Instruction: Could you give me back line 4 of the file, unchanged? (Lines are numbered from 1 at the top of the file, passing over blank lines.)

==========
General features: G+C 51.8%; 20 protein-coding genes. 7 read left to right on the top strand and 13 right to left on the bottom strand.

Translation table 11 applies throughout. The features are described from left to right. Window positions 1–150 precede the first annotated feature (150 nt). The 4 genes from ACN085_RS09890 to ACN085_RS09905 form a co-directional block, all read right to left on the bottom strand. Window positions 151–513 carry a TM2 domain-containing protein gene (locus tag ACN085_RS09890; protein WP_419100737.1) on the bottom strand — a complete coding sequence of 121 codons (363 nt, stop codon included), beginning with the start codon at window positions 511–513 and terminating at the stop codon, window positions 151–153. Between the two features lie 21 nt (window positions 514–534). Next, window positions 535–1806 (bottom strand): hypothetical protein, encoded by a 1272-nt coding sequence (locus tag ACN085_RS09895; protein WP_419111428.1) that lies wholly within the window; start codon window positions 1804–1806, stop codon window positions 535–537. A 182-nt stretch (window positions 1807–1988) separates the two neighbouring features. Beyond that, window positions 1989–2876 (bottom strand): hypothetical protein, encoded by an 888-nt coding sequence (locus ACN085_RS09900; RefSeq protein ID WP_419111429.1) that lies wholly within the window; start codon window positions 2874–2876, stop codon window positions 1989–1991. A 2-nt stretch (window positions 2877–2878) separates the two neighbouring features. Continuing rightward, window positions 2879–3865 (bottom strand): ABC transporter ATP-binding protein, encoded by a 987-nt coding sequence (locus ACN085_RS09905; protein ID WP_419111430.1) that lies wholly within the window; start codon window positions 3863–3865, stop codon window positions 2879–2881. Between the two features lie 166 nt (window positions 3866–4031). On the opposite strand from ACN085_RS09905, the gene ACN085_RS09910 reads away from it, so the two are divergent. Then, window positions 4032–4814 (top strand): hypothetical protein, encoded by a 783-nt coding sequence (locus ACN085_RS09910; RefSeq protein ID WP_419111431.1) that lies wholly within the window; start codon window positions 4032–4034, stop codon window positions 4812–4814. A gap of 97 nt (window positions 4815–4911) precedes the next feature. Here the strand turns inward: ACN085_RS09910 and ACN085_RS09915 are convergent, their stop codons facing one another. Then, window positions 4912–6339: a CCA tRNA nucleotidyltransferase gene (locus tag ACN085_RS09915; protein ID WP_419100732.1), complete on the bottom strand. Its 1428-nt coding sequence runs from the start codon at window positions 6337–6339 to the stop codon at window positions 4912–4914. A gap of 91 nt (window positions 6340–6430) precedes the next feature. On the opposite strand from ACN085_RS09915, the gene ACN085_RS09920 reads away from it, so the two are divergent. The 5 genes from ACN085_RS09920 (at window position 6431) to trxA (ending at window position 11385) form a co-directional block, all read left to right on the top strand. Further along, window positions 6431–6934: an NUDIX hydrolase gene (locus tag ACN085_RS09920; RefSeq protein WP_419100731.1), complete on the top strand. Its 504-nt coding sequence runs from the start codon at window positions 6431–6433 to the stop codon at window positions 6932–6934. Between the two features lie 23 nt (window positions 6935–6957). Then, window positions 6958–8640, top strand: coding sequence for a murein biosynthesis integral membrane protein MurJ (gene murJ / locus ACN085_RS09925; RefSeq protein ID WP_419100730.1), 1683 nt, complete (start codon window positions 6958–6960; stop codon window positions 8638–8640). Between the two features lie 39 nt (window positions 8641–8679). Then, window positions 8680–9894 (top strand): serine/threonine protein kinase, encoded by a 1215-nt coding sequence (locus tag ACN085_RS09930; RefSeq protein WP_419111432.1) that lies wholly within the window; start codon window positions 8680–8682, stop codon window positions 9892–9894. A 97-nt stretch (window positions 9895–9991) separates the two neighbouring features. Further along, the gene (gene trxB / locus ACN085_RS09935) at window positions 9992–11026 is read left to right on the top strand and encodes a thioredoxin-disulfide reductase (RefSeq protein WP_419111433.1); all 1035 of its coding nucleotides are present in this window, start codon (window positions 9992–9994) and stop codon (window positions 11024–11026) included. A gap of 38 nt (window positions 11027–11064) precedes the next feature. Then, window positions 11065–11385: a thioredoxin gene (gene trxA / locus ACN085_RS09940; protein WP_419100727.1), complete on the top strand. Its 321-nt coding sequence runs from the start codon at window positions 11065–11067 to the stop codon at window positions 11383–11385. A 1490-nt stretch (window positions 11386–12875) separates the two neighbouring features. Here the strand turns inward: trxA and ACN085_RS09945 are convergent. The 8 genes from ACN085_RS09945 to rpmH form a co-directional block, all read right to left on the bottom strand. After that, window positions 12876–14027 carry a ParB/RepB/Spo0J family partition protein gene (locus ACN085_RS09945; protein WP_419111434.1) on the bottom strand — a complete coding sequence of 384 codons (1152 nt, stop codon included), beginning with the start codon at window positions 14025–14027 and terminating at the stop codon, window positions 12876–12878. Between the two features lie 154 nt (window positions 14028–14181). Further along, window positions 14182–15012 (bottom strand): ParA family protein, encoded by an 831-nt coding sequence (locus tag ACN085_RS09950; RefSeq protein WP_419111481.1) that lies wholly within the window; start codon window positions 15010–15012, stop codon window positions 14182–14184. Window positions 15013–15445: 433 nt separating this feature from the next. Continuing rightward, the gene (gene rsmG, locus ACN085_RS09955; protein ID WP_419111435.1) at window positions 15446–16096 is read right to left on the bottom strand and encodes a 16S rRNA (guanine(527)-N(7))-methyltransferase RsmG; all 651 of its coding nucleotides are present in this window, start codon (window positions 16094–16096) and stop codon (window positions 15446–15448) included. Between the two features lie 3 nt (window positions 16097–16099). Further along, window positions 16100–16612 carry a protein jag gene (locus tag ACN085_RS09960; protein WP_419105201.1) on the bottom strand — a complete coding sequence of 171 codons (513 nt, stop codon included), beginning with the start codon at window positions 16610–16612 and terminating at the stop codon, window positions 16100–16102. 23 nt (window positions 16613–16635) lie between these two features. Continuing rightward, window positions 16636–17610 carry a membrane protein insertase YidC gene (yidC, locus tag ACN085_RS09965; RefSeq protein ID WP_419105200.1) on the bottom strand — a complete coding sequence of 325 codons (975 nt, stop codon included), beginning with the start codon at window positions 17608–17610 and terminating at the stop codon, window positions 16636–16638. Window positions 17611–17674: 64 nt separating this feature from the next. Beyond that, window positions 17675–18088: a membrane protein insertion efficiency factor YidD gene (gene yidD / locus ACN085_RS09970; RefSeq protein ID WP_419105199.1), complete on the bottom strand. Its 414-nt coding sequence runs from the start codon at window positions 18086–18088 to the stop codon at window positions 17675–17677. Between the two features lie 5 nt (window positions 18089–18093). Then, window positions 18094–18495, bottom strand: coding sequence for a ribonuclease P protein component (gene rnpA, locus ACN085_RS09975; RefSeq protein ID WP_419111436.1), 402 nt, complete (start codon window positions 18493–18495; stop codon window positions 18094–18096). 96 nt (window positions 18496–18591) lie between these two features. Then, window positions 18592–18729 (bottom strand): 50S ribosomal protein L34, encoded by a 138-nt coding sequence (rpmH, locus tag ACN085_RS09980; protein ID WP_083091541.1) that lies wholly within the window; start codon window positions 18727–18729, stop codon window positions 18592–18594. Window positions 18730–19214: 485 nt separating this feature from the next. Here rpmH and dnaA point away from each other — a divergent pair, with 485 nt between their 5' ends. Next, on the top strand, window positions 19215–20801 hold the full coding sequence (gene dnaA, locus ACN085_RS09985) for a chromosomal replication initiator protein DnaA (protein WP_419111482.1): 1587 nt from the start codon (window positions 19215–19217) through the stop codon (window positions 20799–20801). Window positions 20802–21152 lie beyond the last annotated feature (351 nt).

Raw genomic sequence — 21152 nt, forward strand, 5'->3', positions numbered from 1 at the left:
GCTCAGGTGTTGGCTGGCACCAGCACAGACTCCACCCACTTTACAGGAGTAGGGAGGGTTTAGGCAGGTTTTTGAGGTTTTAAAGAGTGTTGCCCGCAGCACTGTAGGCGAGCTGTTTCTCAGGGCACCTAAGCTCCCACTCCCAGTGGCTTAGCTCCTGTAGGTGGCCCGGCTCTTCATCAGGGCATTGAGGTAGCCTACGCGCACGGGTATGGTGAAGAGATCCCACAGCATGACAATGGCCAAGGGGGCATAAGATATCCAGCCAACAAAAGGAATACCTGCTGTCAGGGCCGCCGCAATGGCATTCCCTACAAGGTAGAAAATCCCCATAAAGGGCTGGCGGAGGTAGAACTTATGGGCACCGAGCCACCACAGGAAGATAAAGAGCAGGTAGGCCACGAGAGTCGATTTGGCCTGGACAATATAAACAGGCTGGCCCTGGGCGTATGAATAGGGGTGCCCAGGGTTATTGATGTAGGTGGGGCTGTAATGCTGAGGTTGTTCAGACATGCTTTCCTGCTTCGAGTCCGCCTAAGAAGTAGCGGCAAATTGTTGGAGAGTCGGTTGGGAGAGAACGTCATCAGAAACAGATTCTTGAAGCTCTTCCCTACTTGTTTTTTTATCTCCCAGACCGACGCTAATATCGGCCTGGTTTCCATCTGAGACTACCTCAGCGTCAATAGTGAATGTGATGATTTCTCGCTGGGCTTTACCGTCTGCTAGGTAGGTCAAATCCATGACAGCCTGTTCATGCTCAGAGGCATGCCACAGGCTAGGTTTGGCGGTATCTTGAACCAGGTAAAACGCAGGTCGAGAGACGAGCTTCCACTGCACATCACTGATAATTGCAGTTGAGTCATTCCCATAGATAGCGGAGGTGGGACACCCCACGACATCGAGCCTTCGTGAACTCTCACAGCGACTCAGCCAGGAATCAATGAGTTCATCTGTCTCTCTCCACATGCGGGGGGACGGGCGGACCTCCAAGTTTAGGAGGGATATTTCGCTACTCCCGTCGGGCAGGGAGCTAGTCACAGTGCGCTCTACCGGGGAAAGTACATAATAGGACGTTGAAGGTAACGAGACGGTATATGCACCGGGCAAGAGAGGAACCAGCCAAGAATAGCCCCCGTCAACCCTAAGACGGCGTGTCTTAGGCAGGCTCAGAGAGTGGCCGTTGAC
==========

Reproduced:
GCTCAGGTGTTGGCTGGCACCAGCACAGACTCCACCCACTTTACAGGAGTAGGGAGGGTTTAGGCAGGTTTTTGAGGTTTTAAAGAGTGTTGCCCGCAGCACTGTAGGCGAGCTGTTTCTCAGGGCACCTAAGCTCCCACTCCCAGTGGCTTAGCTCCTGTAGGTGGCCCGGCTCTTCATCAGGGCATTGAGGTAGCCTACGCGCACGGGTATGGTGAAGAGATCCCACAGCATGACAATGGCCAAGGGGGCATAAGATATCCAGCCAACAAAAGGAATACCTGCTGTCAGGGCCGCCGCAATGGCATTCCCTACAAGGTAGAAAATCCCCATAAAGGGCTGGCGGAGGTAGAACTTATGGGCACCGAGCCACCACAGGAAGATAAAGAGCAGGTAGGCCACGAGAGTCGATTTGGCCTGGACAATATAAACAGGCTGGCCCTGGGCGTATGAATAGGGGTGCCCAGGGTTATTGATGTAGGTGGGGCTGTAATGCTGAGGTTGTTCAGACATGCTTTCCTGCTTCGAGTCCGCCTAAGAAGTAGCGGCAAATTGTTGGAGAGTCGGTTGGGAGAGAACGTCATCAGAAACAGATTCTTGAAGCTCTTCCCTACTTGTTTTTTTATCTCCCAGACCGACGCTAATATCGGCCTGGTTTCCATCTGAGACTACCTCAGCGTCAATAGTGAATGTGATGATTTCTCGCTGGGCTTTACCGTCTGCTAGGTAGGTCAAATCCATGACAGCCTGTTCATGCTCAGAGGCATGCCACAGGCTAGGTTTGGCGGTATCTTGAACCAGGTAAAACGCAGGTCGAGAGACGAGCTTCCACTGCACATCACTGATAATTGCAGTTGAGTCATTCCCATAGATAGCGGAGGTGGGACACCCCACGACATCGAGCCTTCGTGAACTCTCACAGCGACTCAGCCAGGAATCAATGAGTTCATCTGTCTCTCTCCACATGCGGGGGGACGGGCGGACCTCCAAGTTTAGGAGGGATATTTCGCTACTCCCGTCGGGCAGGGAGCTAGTCACAGTGCGCTCTACCGGGGAAAGTACATAATAGGACGTTGAAGGTAACGAGACGGTATATGCACCGGGCAAGAGAGGAACCAGCCAAGAATAGCCCCCGTCAACCCTAAGACGGCGTGTCTTAGGCAGGCTCAGAGAGTGGCCGTTGAC